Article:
`early Empowerment’ Completed with Transfer of Health, Taxation

Implementation of Israel’s peace accord with the Palestine Liberation Organization passed another milestone this week as officials transferred authority for taxation and health affairs in the West Bank to the Palestinians.

The transfers on Thursday marked the completion of the so-called “early empowerment,” under Palestinians took over control of five key areas of authority in the West Bank, including education, welfare and tourism.

Israel formally handed over responsibility for tax collection at a ceremony Thursday in the civil administration building in the West Bank town of Ramallah. Health affairs were handed over during a ceremony in Nablus.

Thursday’s ceremonies were due to take place earlier this week, but were delayed until the Palestinian Authority received confirmation from donor countries meeting in Belgium that money would be available to cover day-to-day expenses for the next few months.

At a two-day meeting in Brussels, a group of foreign donor nations, acting along with the World Bank, agreed to provide about $200 million in grants and loans to support the cash-strapped Palestinian Authority.

The transfer came just days before Israel and the PLO were due to meet in Cairo to begin negotiations on the next stage of autonomy.

Those negotiations will focus on the redeployment of Israeli troops in the West Bank and the scheduling of Palestinian elections.

The talks are expected to be difficult. Israel has expressed concern that the security of Israelis who live in the territories cannot be guaranteed if and when a troop withdrawal takes place.

According to the self-rule accord signed last year in Washington, the troop withdrawal should take place prior to the holding of Palestinian elections.

This week, some Israeli government officials spoke out about renegotiating the timetable of the self-rule accord.

Deputy Foreign Minister Yossi Beilin told Israeli Radio on Wednesday that there was no point in being stuck in negotiations over an interim arrangement – which covers the first five years of Palestinian self-rule – and that it would be more effective to move ahead with negotiations on a permanent arrangement.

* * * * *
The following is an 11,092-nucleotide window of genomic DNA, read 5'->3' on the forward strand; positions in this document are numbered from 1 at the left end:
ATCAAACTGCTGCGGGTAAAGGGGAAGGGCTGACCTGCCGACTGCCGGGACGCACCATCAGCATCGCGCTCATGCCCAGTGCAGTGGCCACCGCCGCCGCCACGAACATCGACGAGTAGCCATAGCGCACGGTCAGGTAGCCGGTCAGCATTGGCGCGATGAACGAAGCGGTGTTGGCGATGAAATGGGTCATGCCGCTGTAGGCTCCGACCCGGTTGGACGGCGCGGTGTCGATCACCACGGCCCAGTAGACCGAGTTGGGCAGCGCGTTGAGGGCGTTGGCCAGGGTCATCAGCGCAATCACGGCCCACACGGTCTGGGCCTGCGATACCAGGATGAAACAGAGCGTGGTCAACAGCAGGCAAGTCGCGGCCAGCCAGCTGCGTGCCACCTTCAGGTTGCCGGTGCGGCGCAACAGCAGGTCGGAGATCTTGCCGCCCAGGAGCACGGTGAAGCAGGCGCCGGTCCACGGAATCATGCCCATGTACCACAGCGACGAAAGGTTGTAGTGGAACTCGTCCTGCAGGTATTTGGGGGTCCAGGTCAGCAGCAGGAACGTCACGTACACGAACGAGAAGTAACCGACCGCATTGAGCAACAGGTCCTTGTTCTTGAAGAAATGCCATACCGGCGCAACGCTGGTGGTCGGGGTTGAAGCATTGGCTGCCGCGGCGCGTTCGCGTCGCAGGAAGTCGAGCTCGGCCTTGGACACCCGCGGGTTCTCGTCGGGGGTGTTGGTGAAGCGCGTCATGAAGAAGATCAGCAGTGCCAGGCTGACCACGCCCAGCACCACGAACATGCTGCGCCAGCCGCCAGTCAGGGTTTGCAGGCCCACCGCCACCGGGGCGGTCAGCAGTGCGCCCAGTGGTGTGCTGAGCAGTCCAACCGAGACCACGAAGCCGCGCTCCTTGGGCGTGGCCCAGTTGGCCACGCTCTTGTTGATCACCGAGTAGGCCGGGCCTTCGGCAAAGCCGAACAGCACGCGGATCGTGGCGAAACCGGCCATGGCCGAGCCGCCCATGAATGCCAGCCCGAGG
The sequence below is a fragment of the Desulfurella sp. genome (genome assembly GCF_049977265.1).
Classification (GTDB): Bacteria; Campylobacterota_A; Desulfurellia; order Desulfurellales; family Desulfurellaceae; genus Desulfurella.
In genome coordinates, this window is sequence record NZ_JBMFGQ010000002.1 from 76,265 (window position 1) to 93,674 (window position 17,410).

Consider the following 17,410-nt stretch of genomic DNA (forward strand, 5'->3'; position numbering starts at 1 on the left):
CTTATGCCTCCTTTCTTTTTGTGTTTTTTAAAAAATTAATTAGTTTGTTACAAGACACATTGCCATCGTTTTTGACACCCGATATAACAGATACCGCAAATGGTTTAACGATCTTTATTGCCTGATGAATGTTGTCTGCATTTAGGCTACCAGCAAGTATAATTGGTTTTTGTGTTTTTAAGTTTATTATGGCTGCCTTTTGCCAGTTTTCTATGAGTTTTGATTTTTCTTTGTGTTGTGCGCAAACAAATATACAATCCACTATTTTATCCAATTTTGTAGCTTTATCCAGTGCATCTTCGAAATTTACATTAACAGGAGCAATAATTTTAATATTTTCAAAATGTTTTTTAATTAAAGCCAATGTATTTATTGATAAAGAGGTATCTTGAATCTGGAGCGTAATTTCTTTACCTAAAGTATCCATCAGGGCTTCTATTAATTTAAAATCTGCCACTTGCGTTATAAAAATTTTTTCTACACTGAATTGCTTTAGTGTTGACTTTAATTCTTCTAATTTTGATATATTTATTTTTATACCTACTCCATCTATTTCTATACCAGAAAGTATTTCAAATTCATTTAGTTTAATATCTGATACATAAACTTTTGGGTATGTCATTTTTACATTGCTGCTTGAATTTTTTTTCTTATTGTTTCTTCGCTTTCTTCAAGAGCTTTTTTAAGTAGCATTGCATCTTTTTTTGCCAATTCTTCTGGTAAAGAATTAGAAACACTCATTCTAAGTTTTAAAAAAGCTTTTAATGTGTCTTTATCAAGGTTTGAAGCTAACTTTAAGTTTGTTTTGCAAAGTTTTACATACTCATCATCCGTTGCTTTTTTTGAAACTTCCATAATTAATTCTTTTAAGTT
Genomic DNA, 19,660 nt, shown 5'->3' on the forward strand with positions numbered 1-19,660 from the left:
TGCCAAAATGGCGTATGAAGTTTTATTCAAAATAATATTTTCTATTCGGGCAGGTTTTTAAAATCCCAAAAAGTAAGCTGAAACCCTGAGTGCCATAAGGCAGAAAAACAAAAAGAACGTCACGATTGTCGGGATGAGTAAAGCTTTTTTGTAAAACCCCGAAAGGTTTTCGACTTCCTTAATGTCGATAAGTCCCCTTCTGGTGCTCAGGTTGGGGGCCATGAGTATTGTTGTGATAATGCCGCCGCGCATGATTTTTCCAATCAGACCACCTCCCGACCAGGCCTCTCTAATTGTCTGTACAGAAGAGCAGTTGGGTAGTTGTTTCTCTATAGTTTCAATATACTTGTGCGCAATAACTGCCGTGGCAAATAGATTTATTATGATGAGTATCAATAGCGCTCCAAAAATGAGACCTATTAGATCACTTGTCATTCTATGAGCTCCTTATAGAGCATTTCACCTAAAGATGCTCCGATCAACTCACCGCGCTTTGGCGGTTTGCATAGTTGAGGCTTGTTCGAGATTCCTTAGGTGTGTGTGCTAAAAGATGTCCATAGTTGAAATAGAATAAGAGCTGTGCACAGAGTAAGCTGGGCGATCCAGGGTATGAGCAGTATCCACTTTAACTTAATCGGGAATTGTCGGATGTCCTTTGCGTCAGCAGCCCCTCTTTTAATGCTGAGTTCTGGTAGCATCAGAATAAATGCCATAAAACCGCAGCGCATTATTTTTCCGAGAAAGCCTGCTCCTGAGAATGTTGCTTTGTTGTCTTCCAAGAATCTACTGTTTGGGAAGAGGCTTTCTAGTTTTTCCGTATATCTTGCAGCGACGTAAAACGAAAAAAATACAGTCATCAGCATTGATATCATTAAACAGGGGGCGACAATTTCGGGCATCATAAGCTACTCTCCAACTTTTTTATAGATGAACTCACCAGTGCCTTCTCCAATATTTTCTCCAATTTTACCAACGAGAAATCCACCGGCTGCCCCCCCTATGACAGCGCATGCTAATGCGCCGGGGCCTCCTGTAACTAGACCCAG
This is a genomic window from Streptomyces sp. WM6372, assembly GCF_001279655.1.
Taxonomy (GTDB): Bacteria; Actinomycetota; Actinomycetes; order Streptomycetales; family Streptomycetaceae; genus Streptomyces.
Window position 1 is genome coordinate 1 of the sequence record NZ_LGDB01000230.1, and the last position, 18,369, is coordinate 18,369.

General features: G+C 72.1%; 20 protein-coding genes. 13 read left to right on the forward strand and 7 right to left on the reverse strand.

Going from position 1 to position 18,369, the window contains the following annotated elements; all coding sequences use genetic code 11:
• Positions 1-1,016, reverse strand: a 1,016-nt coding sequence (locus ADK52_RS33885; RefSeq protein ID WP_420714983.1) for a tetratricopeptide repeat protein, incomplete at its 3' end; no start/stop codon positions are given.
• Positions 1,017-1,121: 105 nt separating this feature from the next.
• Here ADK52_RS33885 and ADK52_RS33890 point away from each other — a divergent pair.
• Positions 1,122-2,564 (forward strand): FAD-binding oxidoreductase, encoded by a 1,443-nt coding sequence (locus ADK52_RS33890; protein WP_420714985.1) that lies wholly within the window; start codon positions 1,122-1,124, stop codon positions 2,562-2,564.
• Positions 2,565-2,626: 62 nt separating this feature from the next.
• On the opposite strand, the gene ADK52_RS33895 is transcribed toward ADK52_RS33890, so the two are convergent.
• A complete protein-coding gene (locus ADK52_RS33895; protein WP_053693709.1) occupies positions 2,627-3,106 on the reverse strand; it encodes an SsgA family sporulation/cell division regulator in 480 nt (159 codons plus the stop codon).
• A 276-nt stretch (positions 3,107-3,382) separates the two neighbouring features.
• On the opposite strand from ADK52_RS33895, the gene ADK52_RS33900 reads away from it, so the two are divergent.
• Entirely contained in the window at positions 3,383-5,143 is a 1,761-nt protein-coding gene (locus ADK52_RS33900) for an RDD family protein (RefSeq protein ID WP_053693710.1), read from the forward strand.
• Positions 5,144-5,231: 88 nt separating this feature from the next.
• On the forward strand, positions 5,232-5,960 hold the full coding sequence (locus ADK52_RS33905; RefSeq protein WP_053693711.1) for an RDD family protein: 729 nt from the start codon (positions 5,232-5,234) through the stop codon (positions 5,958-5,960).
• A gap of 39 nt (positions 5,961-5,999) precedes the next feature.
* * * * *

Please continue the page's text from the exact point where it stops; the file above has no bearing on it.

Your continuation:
The permanent-status talks, which will cover such issues as settlements and who will control Jerusalem, are scheduled to begin in May 1996.

Prime Minister Yitzhak Rabin lashed out at Beilin for his remarks, saying, “The government will continue its policy toward negotiations on the interim arrangement.”

Beilin, one of the architects of the self-rule accord signed last year in Washington, offered his view of a final-status arrangement: A confederation between Jordan and the Palestinian entity, full demilitarization in the West Bank and Gaza Strip, changes to the 1967 borders and a Jerusalem united under Israeli rule.

As a result of Thursday’s transfers of authority, the Palestinians will now be responsible for collecting some $96 million in taxes from Arab residents of the West Bank. The agreement does not include Israelis who live in the territories.

Mohammed Nashashibi, the Palestinian Authority official in charge of finance, said he believed the self-rule government would be able to install the necessary mechanisms to collect these fees.

In preparation for the transfer, the Palestinian Authority has been recruiting tax and customs employees. Most Palestinians previously involved in such work resigned during the Palestinian uprising that began in 1987. Those officials viewed Israel’s taxation of the territories as part of the government’s oppression of Palestinians.

In recent weeks, the officials have been undergoing training, and Israel will provide consultation services for the next six months.

In the area of health services, meanwhile, the Palestinians have an annual budget of some $33 million and some 2,000 Palestinian employees.

An Israeli civil administration spokesman said it would be up to Palestinian Authority to decide if it wants to maintain any relationship with the Israeli medical system.

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